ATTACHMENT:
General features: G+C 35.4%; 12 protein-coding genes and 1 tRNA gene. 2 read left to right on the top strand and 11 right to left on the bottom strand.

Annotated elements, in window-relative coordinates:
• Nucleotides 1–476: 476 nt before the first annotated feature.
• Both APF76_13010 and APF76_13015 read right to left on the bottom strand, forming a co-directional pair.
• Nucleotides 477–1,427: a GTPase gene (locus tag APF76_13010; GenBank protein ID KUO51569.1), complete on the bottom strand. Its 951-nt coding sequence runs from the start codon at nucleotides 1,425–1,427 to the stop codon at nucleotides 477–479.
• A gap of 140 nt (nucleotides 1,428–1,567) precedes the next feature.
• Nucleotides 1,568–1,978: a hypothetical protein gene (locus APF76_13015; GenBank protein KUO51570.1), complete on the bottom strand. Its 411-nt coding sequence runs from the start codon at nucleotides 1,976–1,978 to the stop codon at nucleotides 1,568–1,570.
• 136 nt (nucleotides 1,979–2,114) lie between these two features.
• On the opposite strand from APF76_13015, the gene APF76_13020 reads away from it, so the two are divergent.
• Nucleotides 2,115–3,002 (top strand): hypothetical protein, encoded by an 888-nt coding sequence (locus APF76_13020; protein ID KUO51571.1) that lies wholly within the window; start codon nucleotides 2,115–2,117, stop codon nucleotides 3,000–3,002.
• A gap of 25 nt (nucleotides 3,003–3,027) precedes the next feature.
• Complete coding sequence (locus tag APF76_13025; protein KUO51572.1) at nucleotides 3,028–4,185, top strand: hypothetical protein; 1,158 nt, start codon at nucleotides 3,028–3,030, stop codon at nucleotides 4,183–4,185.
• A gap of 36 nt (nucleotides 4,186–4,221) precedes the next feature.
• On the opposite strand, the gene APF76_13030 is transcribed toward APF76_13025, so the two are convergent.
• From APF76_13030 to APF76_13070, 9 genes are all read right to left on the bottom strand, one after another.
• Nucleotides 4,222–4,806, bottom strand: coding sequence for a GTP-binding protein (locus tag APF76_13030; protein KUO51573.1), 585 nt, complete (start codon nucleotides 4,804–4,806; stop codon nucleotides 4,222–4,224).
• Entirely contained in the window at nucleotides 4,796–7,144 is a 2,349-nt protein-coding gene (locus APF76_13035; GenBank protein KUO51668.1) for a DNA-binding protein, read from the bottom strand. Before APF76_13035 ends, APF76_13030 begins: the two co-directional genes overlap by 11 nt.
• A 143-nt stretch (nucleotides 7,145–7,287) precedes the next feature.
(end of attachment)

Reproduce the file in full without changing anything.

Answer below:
General features: G+C 35.4%; 12 protein-coding genes and 1 tRNA gene. 2 read left to right on the top strand and 11 right to left on the bottom strand.

Annotated elements, in window-relative coordinates:
• Nucleotides 1–476: 476 nt before the first annotated feature.
• Both APF76_13010 and APF76_13015 read right to left on the bottom strand, forming a co-directional pair.
• Nucleotides 477–1,427: a GTPase gene (locus tag APF76_13010; GenBank protein ID KUO51569.1), complete on the bottom strand. Its 951-nt coding sequence runs from the start codon at nucleotides 1,425–1,427 to the stop codon at nucleotides 477–479.
• A gap of 140 nt (nucleotides 1,428–1,567) precedes the next feature.
• Nucleotides 1,568–1,978: a hypothetical protein gene (locus APF76_13015; GenBank protein KUO51570.1), complete on the bottom strand. Its 411-nt coding sequence runs from the start codon at nucleotides 1,976–1,978 to the stop codon at nucleotides 1,568–1,570.
• 136 nt (nucleotides 1,979–2,114) lie between these two features.
• On the opposite strand from APF76_13015, the gene APF76_13020 reads away from it, so the two are divergent.
• Nucleotides 2,115–3,002 (top strand): hypothetical protein, encoded by an 888-nt coding sequence (locus APF76_13020; protein ID KUO51571.1) that lies wholly within the window; start codon nucleotides 2,115–2,117, stop codon nucleotides 3,000–3,002.
• A gap of 25 nt (nucleotides 3,003–3,027) precedes the next feature.
• Complete coding sequence (locus tag APF76_13025; protein KUO51572.1) at nucleotides 3,028–4,185, top strand: hypothetical protein; 1,158 nt, start codon at nucleotides 3,028–3,030, stop codon at nucleotides 4,183–4,185.
• A gap of 36 nt (nucleotides 4,186–4,221) precedes the next feature.
• On the opposite strand, the gene APF76_13030 is transcribed toward APF76_13025, so the two are convergent.
• From APF76_13030 to APF76_13070, 9 genes are all read right to left on the bottom strand, one after another.
• Nucleotides 4,222–4,806, bottom strand: coding sequence for a GTP-binding protein (locus tag APF76_13030; protein KUO51573.1), 585 nt, complete (start codon nucleotides 4,804–4,806; stop codon nucleotides 4,222–4,224).
• Entirely contained in the window at nucleotides 4,796–7,144 is a 2,349-nt protein-coding gene (locus APF76_13035; GenBank protein KUO51668.1) for a DNA-binding protein, read from the bottom strand. Before APF76_13035 ends, APF76_13030 begins: the two co-directional genes overlap by 11 nt.
• A 143-nt stretch (nucleotides 7,145–7,287) precedes the next feature.